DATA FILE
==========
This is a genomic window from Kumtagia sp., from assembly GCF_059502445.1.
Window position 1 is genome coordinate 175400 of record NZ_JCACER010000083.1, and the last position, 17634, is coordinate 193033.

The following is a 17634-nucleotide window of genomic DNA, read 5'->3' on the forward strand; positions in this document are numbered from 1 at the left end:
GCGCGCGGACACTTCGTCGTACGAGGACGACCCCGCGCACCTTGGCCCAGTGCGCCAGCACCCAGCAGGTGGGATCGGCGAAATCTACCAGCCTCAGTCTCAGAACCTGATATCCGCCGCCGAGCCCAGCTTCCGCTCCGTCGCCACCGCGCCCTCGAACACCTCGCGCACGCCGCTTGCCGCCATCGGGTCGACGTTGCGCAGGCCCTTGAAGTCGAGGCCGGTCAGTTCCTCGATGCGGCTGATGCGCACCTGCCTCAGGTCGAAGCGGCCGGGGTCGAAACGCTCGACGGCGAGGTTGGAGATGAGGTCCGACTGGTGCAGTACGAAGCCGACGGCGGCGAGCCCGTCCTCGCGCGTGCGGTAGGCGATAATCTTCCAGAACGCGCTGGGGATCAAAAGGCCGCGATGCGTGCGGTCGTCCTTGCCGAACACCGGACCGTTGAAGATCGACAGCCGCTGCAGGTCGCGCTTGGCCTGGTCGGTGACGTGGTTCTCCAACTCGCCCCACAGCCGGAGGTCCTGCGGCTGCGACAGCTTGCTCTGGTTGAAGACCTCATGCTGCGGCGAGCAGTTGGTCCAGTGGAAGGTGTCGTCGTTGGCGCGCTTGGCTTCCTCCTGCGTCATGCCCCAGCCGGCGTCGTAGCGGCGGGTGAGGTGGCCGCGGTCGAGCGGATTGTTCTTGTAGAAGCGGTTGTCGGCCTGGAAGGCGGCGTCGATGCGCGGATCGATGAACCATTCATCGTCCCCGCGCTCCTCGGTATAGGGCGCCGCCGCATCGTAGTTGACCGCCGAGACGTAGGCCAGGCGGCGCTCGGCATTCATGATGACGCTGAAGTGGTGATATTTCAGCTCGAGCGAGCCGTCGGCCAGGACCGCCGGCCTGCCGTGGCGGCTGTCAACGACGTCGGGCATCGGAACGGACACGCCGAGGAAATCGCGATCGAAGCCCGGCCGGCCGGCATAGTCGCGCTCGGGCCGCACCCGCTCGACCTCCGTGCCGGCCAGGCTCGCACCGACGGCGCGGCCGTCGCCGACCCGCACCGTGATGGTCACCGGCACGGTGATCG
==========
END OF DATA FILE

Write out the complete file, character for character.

This is a genomic window from Kumtagia sp., from assembly GCF_059502445.1.
Window position 1 is genome coordinate 175400 of record NZ_JCACER010000083.1, and the last position, 17634, is coordinate 193033.

The following is a 17634-nucleotide window of genomic DNA, read 5'->3' on the forward strand; positions in this document are numbered from 1 at the left end:
GCGCGCGGACACTTCGTCGTACGAGGACGACCCCGCGCACCTTGGCCCAGTGCGCCAGCACCCAGCAGGTGGGATCGGCGAAATCTACCAGCCTCAGTCTCAGAACCTGATATCCGCCGCCGAGCCCAGCTTCCGCTCCGTCGCCACCGCGCCCTCGAACACCTCGCGCACGCCGCTTGCCGCCATCGGGTCGACGTTGCGCAGGCCCTTGAAGTCGAGGCCGGTCAGTTCCTCGATGCGGCTGATGCGCACCTGCCTCAGGTCGAAGCGGCCGGGGTCGAAACGCTCGACGGCGAGGTTGGAGATGAGGTCCGACTGGTGCAGTACGAAGCCGACGGCGGCGAGCCCGTCCTCGCGCGTGCGGTAGGCGATAATCTTCCAGAACGCGCTGGGGATCAAAAGGCCGCGATGCGTGCGGTCGTCCTTGCCGAACACCGGACCGTTGAAGATCGACAGCCGCTGCAGGTCGCGCTTGGCCTGGTCGGTGACGTGGTTCTCCAACTCGCCCCACAGCCGGAGGTCCTGCGGCTGCGACAGCTTGCTCTGGTTGAAGACCTCATGCTGCGGCGAGCAGTTGGTCCAGTGGAAGGTGTCGTCGTTGGCGCGCTTGGCTTCCTCCTGCGTCATGCCCCAGCCGGCGTCGTAGCGGCGGGTGAGGTGGCCGCGGTCGAGCGGATTGTTCTTGTAGAAGCGGTTGTCGGCCTGGAAGGCGGCGTCGATGCGCGGATCGATGAACCATTCATCGTCCCCGCGCTCCTCGGTATAGGGCGCCGCCGCATCGTAGTTGACCGCCGAGACGTAGGCCAGGCGGCGCTCGGCATTCATGATGACGCTGAAGTGGTGATATTTCAGCTCGAGCGAGCCGTCGGCCAGGACCGCCGGCCTGCCGTGGCGGCTGTCAACGACGTCGGGCATCGGAACGGACACGCCGAGGAAATCGCGATCGAAGCCCGGCCGGCCGGCATAGTCGCGCTCGGGCCGCACCCGCTCGACCTCCGTGCCGGCCAGGCTCGCACCGACGGCGCGGCCGTCGCCGACCCGCACCGTGATGGTCACCGGCACGGTGATCG